Feedback request: Form constructors?

A quick request for feedback… How often do you:

  • Use Sub New in a form instead of handling the form’s Load event?
  • When you do use Sub New, are there things that you have to do before the call to InitializeComponent, or do things generally go after the call to InitializeComponent?

We’re thinking about how to solve some issues that we’ve uncovered in the beta and this feedback might help in deciding how to deal with them. Thanks!

21 thoughts on “Feedback request: Form constructors?

  1. Paul Wilson

    I use new many times, often with parameters as well. And at least some times things are dynamic enough that my code must run before InitializeComponent. And for that matter, I often must modify the code that VS claims we are not supposed to modify.

    Reply
  2. Fan

    1. I usually use Form_Load in VB and the constructor in C#. I think Form_Load occurs earlier then the constructor of forms, am I right?

    2. I usually put the code after the call to InitializeComponent.

    Are you deciding to expose Sub New to the user partial of the Form class?

    Reply
  3. Matthew Wills

    I use Sub New only if I need to possibly cancel the creation of a form (since throwing an error in the constructor will ‘cancel’ object creation) – and in this case it is almost always before the call to InitializeComponent.

    Its a fairly rare requirement – maybe 10% of the time.

    Reply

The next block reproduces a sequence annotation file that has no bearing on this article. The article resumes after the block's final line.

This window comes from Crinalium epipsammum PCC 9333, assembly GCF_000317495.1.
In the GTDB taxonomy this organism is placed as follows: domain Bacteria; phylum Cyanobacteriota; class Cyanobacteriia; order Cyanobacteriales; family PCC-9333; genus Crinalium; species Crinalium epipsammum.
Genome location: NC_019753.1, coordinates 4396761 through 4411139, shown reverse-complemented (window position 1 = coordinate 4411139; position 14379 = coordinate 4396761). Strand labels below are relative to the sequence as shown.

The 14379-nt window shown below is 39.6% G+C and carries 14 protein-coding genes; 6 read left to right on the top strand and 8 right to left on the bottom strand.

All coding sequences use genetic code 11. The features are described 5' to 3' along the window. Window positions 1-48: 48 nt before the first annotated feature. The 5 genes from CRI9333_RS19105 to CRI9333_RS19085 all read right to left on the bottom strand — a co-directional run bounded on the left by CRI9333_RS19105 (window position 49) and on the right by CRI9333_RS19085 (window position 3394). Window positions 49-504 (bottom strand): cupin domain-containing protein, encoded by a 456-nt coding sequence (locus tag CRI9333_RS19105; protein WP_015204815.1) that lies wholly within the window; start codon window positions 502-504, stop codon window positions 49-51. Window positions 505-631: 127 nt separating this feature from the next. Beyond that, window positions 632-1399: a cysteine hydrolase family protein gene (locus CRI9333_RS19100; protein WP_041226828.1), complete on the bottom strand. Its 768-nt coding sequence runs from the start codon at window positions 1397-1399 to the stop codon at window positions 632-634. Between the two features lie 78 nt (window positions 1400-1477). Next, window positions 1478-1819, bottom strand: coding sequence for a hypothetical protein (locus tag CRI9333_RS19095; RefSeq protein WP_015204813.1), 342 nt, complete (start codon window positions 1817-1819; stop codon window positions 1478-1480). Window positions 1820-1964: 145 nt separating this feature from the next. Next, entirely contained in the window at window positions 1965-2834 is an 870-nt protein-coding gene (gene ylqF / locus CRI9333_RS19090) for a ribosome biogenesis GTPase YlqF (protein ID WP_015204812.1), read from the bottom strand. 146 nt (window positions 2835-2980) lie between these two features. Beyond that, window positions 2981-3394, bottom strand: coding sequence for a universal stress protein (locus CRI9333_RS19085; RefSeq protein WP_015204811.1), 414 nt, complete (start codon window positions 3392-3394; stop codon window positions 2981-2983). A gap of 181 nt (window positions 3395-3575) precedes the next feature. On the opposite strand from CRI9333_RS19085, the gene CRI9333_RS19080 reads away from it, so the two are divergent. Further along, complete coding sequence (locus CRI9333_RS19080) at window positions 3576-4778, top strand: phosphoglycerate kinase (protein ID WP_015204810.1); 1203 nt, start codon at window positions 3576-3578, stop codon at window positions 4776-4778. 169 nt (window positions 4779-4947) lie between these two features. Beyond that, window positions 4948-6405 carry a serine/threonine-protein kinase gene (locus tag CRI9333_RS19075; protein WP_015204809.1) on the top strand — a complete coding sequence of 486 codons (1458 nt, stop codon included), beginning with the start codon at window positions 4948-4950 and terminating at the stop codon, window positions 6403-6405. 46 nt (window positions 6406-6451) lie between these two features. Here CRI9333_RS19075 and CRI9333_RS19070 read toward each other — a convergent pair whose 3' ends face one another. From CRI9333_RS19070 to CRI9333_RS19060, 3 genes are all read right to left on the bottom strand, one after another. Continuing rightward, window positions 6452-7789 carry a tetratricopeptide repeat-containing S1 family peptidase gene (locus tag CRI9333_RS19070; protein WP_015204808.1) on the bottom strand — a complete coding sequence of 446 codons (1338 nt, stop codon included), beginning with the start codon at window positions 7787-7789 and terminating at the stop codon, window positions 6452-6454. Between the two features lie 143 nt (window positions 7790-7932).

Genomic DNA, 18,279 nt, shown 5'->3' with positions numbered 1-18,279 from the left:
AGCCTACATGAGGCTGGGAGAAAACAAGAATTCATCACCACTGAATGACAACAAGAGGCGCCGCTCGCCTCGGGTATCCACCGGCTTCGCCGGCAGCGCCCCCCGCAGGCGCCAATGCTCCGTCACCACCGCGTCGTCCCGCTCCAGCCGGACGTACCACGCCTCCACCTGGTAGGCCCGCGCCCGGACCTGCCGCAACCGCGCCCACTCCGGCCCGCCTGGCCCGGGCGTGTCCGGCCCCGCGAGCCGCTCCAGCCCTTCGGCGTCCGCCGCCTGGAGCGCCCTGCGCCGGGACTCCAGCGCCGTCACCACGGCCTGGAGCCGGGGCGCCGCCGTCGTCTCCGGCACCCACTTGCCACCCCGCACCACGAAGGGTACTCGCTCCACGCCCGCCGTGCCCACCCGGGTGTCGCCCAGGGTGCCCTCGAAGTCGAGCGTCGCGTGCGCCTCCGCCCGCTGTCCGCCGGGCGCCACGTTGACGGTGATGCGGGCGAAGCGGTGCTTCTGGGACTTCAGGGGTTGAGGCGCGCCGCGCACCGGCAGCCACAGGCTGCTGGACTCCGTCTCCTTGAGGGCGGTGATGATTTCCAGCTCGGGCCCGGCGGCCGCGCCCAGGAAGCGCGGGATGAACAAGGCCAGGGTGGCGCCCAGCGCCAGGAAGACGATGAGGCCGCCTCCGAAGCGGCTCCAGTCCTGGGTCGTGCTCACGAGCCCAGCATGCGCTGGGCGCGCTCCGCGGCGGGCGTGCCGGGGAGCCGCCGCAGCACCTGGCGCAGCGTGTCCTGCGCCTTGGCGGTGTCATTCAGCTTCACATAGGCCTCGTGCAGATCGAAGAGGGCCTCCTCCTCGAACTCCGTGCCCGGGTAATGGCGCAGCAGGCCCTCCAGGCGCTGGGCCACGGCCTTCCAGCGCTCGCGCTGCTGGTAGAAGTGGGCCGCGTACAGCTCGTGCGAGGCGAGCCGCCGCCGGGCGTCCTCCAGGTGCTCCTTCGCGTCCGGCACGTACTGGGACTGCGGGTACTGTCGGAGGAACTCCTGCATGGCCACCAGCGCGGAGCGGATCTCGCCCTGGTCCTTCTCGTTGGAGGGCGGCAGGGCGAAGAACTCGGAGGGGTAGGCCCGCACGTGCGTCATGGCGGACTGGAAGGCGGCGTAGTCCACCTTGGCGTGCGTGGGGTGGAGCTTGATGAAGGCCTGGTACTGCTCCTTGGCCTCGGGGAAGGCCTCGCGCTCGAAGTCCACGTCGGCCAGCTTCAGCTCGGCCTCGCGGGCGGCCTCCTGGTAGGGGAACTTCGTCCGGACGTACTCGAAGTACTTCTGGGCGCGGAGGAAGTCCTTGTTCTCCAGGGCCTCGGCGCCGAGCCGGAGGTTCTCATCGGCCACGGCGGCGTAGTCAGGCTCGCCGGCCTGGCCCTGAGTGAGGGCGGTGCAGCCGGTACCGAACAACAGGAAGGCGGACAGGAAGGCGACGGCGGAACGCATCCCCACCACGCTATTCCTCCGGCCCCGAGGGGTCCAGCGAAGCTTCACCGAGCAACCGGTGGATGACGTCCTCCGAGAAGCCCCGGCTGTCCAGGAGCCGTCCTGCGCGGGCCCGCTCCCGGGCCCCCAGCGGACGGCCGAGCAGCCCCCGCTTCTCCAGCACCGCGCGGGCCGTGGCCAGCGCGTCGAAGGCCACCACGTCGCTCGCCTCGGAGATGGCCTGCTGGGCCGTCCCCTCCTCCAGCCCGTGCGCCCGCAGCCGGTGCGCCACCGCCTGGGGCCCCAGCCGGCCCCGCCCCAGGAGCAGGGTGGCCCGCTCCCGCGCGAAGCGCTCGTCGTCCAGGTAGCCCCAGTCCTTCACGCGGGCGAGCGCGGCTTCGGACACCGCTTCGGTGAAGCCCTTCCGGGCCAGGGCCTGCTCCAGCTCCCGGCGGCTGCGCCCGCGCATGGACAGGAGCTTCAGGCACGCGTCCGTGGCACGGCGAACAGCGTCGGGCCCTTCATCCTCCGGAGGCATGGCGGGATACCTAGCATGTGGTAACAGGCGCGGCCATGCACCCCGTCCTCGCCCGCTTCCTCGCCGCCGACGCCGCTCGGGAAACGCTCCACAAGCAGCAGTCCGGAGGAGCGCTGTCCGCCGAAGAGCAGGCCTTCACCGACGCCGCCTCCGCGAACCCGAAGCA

4. Lan

    I use New then create new instance of Form, and pass parameters then need to assign values to private variable of instance of Form.

    l do assignment BEFORE InitializeComponent.

    If l need to assign any attributes of controls of form by value of private variables l do it AFTER InitializeComponent

    I use load event enough seldom.

    Reply
  5. Arild

    Normally I’m using the Sub New method and place a call to my own Initialize method after Initialize Component. When I want to pass an object to the Form, I overloads Sub New with a parameter and call this instead.

    I never use Form_Load.

    Reply
  6. Michele Bernardi

    I usually use Form_Load event.

    Why?

    1) I don’t like to mix my code with the windows forms designer generated code.

    2) It’s more "clean" for everything that it’s "layout" in my mind…

    I use the constructor when:

    a) I have to do something before initialize component (really rare)

    b) I’m creating a form that will be base for other forms (using sub New I’m sure that this code will run even if someone overrides OnLoad)

    …BTW what about default instance in VB.NET 2005? It’s really the most ugly feature I can imagine now… πŸ™ Isn’t it better to control the creation/destruction of forms with your own code? Do you know if there will be?

    Reply
  7. Michele Bernardi

    I don’t know how, but a really cool stuff for next generation of Windows Forms in my opinion would be the possibility of doing an Application.run of second WF before closing the main one…

    Example: in a "multi form" wizard it would be nice to have a button in which I can write:

    Me.Close

    Application.run(new formX)

    P.S.=Sorry for my bad english… πŸ™

    Reply
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  9. Travis

    I almost always use the form constructor and place init code after the InitializeComponent call.

    I’ve used the Load event handler one time.

    Reply
  10. Cory Smith

    I still use the Form_Load event for most of the initialization of the form. The only time that I can think that I actually use the New() constructor on forms is when I want to change the signiture of the constructor to take a parameter of some type. Usually this is passing in some object that is created on the main form and the child form needs to interact with that object.

    The main reasons I use the Form_Load is a) it VB’ish and just feels right, b) when I double click on a form… that’s where the designer puts me πŸ˜‰

    I can’t remember doing anything before the InitializeComponent…